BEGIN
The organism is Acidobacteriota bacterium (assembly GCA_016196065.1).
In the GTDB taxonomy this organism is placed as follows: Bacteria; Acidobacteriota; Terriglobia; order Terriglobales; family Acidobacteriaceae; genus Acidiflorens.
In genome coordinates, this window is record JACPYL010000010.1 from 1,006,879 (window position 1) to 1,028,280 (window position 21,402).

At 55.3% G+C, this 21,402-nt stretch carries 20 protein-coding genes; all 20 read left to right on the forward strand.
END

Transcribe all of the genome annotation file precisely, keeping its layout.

The organism is Acidobacteriota bacterium (assembly GCA_016196065.1).
In the GTDB taxonomy this organism is placed as follows: Bacteria; Acidobacteriota; Terriglobia; order Terriglobales; family Acidobacteriaceae; genus Acidiflorens.
In genome coordinates, this window is record JACPYL010000010.1 from 1,006,879 (window position 1) to 1,028,280 (window position 21,402).

At 55.3% G+C, this 21,402-nt stretch carries 20 protein-coding genes; all 20 read left to right on the forward strand.